Wednesday, January 16, 2008

Structured Settlements: A Barrier to Social Justice?

Now more than ever, governments worldwide are forced to choose between the welfare of their citizens or in maintaining the “bottom line” of corporate entities.

By: Ringo Bones and Vanessa Uy

American social justice crusader Michael Moore had criticized structured settlements in his documentary “Bowling for Columbine” citing that -in practice- it is pro-corporation and anti-corporate victim. In the recent Heiligendamm G8, ATTAC-the anti G8 pressure group-are very clear on where they stand on the issue of structured settlements with their motto that states: “The world is not for sale.” But what is a “structured settlement”? A structured settlement is a financial or insurance arrangement- including periodic payments- that a claimant accepts to resolve a personal injury tort claim or to compromise a statutory periodic payment obligation. Structured settlements were first utilized in the US and Canada during the 1970’s as an alternative to lump sum settlements. Structured settlement payments are sometimes called “periodic payments.” A structured settlement that is incorporated into a trial judgment is called “periodic payment judgment.” Almost instantly after being instituted by the major economic powers in their judicial system, structured settlements were later adopted by London, Australia and the rest of the “Industrialized West.” If this form of settlement is being widely adopted by the Western World, then conventional wisdom dictates that this is a good thing – right?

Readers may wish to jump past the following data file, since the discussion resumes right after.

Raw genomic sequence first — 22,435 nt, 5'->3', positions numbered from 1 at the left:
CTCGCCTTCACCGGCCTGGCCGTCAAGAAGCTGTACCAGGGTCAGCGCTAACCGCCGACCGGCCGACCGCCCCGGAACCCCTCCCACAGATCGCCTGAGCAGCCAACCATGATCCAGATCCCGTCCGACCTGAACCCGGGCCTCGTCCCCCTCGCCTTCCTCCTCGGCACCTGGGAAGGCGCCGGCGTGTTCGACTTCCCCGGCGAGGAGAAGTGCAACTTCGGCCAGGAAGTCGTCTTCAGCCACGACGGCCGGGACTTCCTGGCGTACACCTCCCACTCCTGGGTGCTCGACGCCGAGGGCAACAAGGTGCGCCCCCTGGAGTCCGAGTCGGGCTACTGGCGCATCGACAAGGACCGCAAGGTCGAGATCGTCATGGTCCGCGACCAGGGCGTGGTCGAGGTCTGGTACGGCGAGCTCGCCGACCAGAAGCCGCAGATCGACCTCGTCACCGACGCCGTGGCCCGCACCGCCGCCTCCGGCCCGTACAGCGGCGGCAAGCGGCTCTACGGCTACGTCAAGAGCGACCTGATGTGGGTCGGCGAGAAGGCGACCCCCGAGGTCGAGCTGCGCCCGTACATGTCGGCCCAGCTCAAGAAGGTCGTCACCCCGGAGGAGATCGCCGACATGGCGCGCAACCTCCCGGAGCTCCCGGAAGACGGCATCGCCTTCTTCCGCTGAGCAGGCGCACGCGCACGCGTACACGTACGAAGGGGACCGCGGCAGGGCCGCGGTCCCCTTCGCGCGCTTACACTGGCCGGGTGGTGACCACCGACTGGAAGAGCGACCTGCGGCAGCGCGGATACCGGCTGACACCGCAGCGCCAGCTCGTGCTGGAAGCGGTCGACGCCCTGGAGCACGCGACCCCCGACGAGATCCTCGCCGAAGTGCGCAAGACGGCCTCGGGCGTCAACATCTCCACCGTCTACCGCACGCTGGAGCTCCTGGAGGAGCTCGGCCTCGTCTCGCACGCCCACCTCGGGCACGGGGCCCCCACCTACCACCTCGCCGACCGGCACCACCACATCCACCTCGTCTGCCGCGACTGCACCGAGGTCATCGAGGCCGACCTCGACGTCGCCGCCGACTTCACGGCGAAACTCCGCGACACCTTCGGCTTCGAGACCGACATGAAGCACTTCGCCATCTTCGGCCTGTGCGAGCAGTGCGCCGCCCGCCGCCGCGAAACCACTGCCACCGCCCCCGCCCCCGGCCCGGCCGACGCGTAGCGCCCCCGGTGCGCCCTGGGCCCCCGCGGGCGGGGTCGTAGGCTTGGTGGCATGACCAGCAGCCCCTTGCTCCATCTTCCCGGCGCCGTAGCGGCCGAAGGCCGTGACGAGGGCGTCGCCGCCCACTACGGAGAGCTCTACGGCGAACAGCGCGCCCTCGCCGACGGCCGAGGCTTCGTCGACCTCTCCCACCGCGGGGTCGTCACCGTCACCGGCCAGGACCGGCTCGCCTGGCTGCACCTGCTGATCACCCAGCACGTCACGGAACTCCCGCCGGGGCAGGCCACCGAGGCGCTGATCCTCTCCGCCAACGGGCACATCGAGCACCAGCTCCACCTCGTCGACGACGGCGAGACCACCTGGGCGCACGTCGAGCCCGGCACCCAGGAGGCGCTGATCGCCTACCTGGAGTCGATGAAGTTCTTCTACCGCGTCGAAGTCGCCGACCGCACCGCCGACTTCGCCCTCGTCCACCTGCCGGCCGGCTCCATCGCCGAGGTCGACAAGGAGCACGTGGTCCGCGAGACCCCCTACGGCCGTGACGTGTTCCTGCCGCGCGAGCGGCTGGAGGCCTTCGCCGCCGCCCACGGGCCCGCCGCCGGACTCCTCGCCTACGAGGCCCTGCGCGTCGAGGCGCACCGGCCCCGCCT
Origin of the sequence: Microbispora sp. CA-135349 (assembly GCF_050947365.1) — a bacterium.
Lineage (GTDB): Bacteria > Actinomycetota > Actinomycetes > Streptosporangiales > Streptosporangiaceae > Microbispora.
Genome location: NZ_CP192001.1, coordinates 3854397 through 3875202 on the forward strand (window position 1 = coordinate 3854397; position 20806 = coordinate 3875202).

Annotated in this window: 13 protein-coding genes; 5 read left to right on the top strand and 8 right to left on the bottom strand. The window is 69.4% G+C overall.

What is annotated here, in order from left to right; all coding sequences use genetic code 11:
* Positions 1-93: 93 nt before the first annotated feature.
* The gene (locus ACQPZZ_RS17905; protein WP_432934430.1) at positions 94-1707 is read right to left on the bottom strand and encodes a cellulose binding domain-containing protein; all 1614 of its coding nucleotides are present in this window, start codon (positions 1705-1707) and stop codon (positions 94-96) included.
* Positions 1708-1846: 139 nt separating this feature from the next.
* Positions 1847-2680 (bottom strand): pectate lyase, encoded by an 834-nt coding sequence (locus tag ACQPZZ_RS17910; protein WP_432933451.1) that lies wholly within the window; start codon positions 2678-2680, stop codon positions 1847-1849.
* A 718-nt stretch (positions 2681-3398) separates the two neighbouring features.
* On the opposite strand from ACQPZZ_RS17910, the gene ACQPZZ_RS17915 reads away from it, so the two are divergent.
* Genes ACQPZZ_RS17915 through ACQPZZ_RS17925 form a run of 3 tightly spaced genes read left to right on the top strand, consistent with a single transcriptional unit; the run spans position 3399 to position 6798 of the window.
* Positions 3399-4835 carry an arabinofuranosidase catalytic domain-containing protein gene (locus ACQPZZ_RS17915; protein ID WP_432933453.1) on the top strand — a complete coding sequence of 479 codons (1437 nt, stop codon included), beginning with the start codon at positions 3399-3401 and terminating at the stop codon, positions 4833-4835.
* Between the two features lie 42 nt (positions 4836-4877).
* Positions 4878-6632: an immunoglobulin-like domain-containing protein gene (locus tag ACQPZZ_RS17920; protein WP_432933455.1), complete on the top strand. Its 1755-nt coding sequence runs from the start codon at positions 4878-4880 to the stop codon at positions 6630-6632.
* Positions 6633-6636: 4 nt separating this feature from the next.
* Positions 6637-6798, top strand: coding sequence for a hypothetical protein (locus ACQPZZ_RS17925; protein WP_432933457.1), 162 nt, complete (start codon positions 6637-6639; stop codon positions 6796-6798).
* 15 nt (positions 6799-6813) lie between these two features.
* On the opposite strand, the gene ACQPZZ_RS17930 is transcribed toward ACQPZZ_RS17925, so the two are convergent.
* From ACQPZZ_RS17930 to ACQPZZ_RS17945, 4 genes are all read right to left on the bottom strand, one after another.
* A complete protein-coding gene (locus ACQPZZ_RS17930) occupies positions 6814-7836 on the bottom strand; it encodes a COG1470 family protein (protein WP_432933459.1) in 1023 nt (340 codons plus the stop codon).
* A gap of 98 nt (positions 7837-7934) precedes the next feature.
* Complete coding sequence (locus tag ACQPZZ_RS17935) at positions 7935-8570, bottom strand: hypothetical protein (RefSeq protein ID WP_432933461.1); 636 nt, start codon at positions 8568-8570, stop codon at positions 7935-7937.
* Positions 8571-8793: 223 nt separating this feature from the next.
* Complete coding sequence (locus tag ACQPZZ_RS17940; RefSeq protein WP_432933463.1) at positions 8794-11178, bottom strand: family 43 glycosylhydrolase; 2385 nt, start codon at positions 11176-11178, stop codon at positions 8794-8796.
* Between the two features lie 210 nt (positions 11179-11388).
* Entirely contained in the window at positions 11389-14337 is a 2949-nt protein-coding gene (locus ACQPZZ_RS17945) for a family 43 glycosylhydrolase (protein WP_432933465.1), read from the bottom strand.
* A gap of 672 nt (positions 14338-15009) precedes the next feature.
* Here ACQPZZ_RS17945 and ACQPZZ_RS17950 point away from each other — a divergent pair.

In practice, the equitability of structured settlements break down when the claimant has became terminally ill and doesn’t have much time to live. This works in favor of the corporation responsible for the said injury/damage to the health and well being of the plaintiff. Back in June 2007, the BBC reported on a court appeal in the US to pay compensation to Vietnamese citizens affected by the defoliant “Agent Orange” then in use during the Vietnam War. The claimants lost on the first round of court hearings, but they vow to persevere.

Basing on what we currently know about the “Agent Orange” issue, the Vietnamese victims of the said defoliant face an uphill battle. Since the manufacturers of the “Agent Orange” used during the Vietnam War – DOW Chemical Corporation and Monsanto Corporation – have close ties to the powers-that-be on the Pentagon and Capitol Hill. Even though -at present- DOW and Monsanto are currently involved with structured settlements with American Troops who became chronically ill and developed cancer while being exposed to “Agent Orange” during their “Tour of Duty” in Vietnam during the 1960’s.

DOW and Monsanto’s “delay tactics” will only do the company favors since their yet-to-be-recognized claimants are slowly dying out. This might not pass as justice to most of us civilized folks, but it’s the law!

Thursday, January 3, 2008

Should We Be Investing in Gold